Article by Marcel LeBlanc for the Times & Transcript published on June 21, 2019

You’re sitting there, looking at your investments and notice they have dropped in value and you’re wondering “Why didn’t I get out of the markets before they fell? Wasn’t my advisor aware that the markets were going to go down?” As an advisor, I’ve had this conversation hundreds of times with many clients over the years and the truth is that, even if your advisor knew the markets could be heading into a downturn, moving your investments out of the markets was likely not in your best interest.

chris liverani 552649 unsplashHere’s the truth: timing the market - investing into the markets at the bottom of a cycle and selling at the top of the cycle is really hard. Even the most talented investment experts won’t get it right consistently most of the time. The problem is that most retail investors are emotional beings who tend to act on emotions even when it’s illogical and not in their best interest.

When markets are up and everyone is making money, greed settles in and everybody wants to believe that the good times are the new norm and will keep going indefinitely. If everyone else is making money participating in the markets, who really wants to be the only one not making money? Greed can easily blind investors from logic and facts. It’s easy for an eager investor to forget that the good times will eventually be over and that the markets will turn lower. Investors want to believe that markets will keep moving higher even after the downturn has started. This is why most investors have difficulty timing the top of the market.

Most investors understand that markets are cyclical and that what goes up must come down. But during the inevitable downturn, investors fall victim to their emotions once again. Panic sets in after their pain threshold gets breached. They start thinking it’s best to cut their losses now before things get worse. By getting out of the markets after the downturn, an investor isn’t invested to gain when things turn around. When things do get better, after the market downturn and the subsequent rebound, investors get confident enough to get back in - missing out on the massive returns from the rebound. Missing the returns they need to offset the losses from the downturn.

The part of market timing that most investors usually forget is that in order to use the strategy successfully, you need to be right and make the appropriate moves not once but twice in the same investment cycle or else you’ve dug yourself into a hole. Even if you were lucky enough to call the top of the market perfectly and move your money into safe investments right before the next downturn, now you have to figure out when to put that money back into the markets. You’ve called the top which is hard enough now you have to call the bottom and catch the rebound to make it all worthwhile. If you miss the rebound, you will likely miss most of the best days, weeks and months of performance. This will have a drastic impact on your results.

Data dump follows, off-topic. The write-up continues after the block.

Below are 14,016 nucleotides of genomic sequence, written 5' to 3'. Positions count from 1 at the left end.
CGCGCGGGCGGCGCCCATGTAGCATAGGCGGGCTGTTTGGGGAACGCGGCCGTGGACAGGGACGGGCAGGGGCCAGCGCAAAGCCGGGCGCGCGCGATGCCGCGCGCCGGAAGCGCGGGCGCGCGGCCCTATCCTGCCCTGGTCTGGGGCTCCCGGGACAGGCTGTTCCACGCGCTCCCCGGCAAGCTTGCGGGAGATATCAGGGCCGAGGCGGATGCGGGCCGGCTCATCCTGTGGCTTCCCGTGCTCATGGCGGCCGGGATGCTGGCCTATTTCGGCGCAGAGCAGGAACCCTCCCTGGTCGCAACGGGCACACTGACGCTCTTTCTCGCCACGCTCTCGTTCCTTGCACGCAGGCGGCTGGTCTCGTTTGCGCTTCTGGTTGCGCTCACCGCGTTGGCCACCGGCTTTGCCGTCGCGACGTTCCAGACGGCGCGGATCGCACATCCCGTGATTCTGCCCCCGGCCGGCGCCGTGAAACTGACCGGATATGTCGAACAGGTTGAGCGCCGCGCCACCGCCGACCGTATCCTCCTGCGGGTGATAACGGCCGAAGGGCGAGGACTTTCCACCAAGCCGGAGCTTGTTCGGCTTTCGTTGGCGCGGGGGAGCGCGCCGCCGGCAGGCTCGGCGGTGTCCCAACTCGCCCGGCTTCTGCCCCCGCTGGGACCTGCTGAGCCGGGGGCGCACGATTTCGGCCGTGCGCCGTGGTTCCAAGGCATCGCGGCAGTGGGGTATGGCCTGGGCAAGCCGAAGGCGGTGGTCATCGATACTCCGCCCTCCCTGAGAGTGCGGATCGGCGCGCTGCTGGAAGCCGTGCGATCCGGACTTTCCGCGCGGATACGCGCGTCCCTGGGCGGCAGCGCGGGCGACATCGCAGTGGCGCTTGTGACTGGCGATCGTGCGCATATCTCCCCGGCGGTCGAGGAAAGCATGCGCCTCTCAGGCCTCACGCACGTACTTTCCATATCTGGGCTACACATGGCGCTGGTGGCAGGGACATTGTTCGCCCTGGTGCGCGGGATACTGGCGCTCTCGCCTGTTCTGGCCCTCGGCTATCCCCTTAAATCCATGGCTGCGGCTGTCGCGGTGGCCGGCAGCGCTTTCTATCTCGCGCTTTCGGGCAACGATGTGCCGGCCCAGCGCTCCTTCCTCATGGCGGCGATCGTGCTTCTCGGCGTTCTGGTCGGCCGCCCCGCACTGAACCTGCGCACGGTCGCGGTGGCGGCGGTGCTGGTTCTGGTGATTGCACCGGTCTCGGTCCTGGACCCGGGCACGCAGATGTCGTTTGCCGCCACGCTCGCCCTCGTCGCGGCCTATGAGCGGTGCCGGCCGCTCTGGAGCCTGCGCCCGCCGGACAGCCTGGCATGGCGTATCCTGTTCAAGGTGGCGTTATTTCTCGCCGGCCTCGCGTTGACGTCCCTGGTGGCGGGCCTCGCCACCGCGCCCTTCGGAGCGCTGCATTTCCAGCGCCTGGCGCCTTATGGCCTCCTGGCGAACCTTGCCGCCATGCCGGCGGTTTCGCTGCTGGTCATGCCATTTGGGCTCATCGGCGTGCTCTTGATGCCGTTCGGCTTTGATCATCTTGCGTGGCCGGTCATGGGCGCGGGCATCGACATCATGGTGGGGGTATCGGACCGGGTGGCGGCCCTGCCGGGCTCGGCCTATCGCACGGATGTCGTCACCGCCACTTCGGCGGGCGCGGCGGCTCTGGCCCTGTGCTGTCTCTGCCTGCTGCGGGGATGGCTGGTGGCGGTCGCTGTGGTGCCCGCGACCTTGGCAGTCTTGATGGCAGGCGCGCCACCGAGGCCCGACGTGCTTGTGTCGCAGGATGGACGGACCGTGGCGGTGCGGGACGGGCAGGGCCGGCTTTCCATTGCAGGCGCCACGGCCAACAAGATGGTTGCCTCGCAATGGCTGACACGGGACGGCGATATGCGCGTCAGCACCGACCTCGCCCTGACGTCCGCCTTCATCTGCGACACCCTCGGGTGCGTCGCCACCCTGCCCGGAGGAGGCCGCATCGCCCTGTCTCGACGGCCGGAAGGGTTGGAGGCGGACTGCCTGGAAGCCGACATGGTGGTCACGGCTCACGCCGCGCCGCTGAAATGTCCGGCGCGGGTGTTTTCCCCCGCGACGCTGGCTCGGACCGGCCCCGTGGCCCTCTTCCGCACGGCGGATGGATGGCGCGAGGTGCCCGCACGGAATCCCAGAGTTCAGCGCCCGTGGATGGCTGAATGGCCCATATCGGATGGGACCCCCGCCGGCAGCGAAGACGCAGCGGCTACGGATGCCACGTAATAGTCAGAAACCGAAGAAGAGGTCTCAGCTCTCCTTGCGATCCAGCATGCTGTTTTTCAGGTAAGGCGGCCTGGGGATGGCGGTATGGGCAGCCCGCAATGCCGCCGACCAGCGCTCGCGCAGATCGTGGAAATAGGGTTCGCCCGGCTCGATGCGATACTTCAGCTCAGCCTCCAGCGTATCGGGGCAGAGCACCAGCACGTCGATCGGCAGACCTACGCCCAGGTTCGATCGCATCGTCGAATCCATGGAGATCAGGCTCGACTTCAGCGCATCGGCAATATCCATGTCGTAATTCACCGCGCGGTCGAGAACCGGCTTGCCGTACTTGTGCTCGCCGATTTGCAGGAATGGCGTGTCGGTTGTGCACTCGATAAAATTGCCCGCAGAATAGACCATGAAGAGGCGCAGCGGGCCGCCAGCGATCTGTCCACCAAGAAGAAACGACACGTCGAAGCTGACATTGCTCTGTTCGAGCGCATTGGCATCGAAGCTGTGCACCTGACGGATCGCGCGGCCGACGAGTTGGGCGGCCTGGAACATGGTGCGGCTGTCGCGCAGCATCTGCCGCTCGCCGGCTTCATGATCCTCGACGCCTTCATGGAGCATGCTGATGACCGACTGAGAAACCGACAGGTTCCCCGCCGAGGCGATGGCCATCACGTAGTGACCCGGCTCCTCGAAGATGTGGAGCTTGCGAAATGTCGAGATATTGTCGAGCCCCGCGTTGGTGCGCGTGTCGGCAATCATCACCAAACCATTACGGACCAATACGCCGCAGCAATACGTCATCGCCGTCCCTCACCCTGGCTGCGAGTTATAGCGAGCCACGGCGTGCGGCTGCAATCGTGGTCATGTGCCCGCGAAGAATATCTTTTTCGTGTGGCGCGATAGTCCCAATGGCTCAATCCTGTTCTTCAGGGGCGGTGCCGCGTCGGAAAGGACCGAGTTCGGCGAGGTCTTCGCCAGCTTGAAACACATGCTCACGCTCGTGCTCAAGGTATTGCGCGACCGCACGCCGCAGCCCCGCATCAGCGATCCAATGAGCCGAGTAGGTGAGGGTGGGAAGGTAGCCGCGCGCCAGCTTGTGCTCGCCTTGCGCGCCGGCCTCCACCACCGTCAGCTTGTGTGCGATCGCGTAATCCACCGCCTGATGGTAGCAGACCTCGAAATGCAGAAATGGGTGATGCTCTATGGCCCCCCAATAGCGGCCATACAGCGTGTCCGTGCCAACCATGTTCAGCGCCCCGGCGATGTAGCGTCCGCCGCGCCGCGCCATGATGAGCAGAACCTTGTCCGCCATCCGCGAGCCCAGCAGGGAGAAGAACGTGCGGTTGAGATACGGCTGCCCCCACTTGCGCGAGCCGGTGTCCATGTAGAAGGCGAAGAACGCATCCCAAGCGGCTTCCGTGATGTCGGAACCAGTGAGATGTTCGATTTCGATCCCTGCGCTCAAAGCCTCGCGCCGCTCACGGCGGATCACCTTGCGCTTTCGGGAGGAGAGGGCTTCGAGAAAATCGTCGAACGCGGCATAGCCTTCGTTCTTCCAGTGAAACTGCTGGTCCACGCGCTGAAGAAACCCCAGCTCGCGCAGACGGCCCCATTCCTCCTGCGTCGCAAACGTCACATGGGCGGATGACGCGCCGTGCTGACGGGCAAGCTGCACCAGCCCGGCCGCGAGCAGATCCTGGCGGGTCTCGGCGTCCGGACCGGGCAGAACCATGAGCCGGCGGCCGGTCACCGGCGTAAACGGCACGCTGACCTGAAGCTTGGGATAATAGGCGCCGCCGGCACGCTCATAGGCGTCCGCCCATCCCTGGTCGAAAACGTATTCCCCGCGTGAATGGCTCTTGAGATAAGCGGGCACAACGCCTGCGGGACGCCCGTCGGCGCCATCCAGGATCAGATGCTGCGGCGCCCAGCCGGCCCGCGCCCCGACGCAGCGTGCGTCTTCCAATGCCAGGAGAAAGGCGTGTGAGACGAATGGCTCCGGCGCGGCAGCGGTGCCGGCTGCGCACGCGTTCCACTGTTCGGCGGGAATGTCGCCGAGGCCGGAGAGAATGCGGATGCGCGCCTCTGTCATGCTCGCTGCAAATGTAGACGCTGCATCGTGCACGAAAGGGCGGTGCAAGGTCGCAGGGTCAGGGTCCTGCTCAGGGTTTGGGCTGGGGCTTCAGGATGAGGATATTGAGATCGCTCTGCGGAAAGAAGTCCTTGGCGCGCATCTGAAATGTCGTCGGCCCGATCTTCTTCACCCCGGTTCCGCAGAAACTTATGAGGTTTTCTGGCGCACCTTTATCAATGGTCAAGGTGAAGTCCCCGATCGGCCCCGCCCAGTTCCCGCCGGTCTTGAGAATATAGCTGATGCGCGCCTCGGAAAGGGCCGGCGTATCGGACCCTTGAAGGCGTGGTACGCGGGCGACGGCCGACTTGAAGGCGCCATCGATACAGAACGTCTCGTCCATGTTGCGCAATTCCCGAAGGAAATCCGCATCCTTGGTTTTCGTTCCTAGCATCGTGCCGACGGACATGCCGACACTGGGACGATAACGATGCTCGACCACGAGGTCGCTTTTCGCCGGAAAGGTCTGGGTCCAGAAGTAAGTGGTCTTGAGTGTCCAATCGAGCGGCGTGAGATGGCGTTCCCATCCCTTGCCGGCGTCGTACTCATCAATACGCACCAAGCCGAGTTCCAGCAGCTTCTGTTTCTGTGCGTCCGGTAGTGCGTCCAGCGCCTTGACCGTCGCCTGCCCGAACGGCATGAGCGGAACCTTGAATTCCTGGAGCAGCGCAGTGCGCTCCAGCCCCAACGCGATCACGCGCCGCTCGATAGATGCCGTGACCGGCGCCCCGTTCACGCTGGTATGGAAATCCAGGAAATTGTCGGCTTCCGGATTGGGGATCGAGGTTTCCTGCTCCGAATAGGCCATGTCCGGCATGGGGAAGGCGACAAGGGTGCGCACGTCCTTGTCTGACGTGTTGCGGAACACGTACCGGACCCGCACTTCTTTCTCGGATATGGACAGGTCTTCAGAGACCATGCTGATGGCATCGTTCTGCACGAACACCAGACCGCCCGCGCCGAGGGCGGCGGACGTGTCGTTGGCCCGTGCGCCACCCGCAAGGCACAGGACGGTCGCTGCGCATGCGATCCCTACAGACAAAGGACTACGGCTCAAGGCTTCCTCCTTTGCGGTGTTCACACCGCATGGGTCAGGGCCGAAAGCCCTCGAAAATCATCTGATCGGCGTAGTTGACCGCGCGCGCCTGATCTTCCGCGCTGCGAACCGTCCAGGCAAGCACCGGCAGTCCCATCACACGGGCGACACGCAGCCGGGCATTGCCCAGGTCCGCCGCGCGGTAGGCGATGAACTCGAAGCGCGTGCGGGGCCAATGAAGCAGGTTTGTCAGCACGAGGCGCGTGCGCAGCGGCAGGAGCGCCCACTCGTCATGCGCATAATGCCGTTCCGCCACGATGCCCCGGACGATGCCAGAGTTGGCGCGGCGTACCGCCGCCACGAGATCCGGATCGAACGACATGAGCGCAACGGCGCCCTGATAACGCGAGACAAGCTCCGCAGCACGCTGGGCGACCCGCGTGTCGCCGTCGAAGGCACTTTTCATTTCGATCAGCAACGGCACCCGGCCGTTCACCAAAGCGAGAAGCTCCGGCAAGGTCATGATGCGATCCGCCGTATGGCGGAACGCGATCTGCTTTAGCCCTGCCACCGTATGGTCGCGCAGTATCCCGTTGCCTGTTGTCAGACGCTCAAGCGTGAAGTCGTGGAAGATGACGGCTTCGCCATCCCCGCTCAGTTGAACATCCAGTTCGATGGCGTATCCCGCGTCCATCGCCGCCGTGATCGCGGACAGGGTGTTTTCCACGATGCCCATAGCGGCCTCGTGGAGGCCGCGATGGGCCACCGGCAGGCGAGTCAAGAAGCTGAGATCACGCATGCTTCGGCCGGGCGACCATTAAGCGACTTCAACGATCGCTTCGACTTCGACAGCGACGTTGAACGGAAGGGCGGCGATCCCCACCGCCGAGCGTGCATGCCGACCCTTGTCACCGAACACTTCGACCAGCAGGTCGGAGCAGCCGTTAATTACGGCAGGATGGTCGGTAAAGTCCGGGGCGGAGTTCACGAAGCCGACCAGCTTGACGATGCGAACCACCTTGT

The other thing to consider is that your call might be wrong. If you think the market is at the top and you move out of the markets, but the markets keep going up, what do you do? Do you go back in and hope you get it right the second time? And when you get back in the market after a downturn, but the markets keep falling, what do you do? Do you get back out in hopes that you can better call the bottom the next time around?

Most professional investors understand this and use it to their advantage for long-term investment success. It’s the reason why advisors usually don’t recommend moving their client’s money in and out of the markets. It’s a better more reliable strategy to stay invested through the cycles so that you don’t fall victim to emotional mistakes or bad timing. Investors will get the good with the bad. Fortunately, there’s considerably more good than bad.

I’d like to finish by saying that rebalancing and reallocating a portion of your portfolio in anticipation of a possible downturn or rebound can make sense. If the stock portion of your portfolio represents too much of your overall portfolio mix in the later stages of the investment cycle, it can make sense to rebalance using a strategic or tactical allocation. Same goes for when your stock allocation is lower after a downturn. Feel free to reallocate. But I would argue that this type of decision should be made with the help of knowledgeable investment professionals whose job it is to help clients invest rationally with a clear plan for long-term success.